The Kardashev Scale
A metre stick for civilisation
What metric would you use to measure the development of a civilization? This was the question that Nikolai Kardashev had pondered. Would population size work? Maybe age? But there was one metric that rose proportionately to the development of any civilization. That metric is energy usage. Using that metric, he devised a theoretical scale that could be used to approximate the technological advancement of any civilization. Essentially, the more energy a civilization could use, the more advanced it would be. This could even be applied to alien civilizations that humanity could come across in the far future.
What is the Kardashev scale?
The Kardashev scale is a theoretical scale that divides civilizations into categories based on how much energy they can use. The scale is divided into 4 separate groups (0, I, II, & III) and the categories are ranked starting from Type 0 to III where 0 represents the smallest civilisations and III represents the largest ones, with each of them representing an increasing order of magnitude in energy availability that can be harnessed by a civilization, measured by the total amount of power in watts (W). Allowing this scale to be used as both a measure of the development of human civilization and as an indicator of any others we might come across.
Why is energy used as the metric for this scale?
The amount of energy that a civilization could harness and utilize is an accurate way to tell how advanced they are, as an example, primitive humans could only harness the energy stored in food and utilize it with their muscles. This meant only a small amount of energy was harnessed throughout the entire population and as such, this primitivity was reflected in their technological development being delegated to simple stone tools. On the other hand, modern humans are able to acquire energy in various ways such as by burning fossil fuels, renewable wind and solar power and many more. We are then able to use that energy to develop and power a variety of world-changing technologies. As shown, the amount of energy we’re able to access rises directly with the level of development of humanity as a whole. This leads to energy being used as the main metric for this scale because technological development is directly correlated to the consumption of energy.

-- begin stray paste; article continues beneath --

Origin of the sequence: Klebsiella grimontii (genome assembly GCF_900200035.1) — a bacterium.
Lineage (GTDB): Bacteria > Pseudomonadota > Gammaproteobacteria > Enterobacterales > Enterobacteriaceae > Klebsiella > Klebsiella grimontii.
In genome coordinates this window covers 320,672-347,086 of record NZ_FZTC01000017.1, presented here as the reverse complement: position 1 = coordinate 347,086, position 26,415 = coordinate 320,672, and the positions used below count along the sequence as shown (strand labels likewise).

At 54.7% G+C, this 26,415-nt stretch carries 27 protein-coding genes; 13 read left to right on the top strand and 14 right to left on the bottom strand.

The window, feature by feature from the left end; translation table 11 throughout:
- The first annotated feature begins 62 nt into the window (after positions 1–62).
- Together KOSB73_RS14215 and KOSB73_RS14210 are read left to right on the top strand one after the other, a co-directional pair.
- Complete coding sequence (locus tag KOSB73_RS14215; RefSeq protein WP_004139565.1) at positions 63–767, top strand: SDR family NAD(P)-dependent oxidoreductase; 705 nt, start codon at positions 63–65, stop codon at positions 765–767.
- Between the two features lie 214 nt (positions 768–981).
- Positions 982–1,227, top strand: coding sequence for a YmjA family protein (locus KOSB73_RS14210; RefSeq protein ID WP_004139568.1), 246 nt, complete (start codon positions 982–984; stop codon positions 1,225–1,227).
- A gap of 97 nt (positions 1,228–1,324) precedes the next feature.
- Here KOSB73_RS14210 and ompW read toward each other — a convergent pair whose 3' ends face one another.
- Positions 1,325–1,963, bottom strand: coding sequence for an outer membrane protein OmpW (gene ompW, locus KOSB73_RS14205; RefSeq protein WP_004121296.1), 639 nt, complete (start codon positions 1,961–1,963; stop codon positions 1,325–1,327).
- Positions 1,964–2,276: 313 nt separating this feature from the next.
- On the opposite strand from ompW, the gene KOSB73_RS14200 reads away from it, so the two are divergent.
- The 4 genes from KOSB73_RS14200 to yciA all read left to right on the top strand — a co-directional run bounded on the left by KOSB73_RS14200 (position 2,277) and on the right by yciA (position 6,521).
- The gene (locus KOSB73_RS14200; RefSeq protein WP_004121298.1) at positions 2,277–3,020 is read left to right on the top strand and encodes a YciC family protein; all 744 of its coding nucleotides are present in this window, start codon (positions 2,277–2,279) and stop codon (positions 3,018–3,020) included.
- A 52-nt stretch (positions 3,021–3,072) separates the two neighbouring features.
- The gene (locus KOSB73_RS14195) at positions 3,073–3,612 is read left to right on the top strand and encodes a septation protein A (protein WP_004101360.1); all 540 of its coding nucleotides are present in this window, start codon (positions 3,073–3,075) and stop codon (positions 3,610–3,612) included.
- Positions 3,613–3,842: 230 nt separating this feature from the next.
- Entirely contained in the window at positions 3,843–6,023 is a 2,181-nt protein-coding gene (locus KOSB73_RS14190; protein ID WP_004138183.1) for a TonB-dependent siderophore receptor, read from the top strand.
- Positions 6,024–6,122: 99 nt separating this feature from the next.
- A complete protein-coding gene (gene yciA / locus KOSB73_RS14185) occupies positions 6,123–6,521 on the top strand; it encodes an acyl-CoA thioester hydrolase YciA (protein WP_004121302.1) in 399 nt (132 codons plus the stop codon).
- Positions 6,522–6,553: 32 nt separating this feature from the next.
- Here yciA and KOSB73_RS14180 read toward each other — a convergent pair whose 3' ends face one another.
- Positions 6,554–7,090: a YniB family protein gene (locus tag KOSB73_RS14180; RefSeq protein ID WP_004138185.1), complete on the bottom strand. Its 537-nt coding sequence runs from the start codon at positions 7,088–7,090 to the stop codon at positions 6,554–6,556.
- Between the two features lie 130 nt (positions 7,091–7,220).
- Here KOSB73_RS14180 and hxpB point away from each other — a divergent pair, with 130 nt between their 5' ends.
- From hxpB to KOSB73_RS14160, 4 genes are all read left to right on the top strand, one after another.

Where does humanity land in all of this?
Although the original scale was strictly divided into types, American astronomer Carl Sagan modified the scale by devising a formula to allow civilizations to fall between the main categories of the scale. While this formula is slightly too complex to be covered in this article, humanity would have a rating of 0.73 on this variation of the scale. If human energy consumption increases by the projected 3% a year, we might reach Type I status in the next 1-2 centuries (assuming we don’t wipe each other out first). Furthermore, we might even be able to reach Type II status in the next few thousand years too. This means that your children or grandchildren might be able to watch humanity as they progress into a whole different category of civilization.
What do the different categories represent?
Type 0: A Type 0 civilization would be a Subglobal civilization: One that would be able to harness energy from their home planet via more primitive means such as oil extraction or burning wood. In literal terms, a Type 0 is just any civilization that can’t harness all of the possible energy provided by its home planet as just used as an umbrella term for all civilizations falling below Type 1. A civilization of this type would most likely be unable to access any form of space propulsion apart from chemical rockets and ion thrusters. This would mean that they'd be effectively trapped on their home planet due to the abysmal speed of travel using these kinds of rockets when compared to the relative size of the star system they reside in.
Above: Diagram of a conventional chemical rocket motor.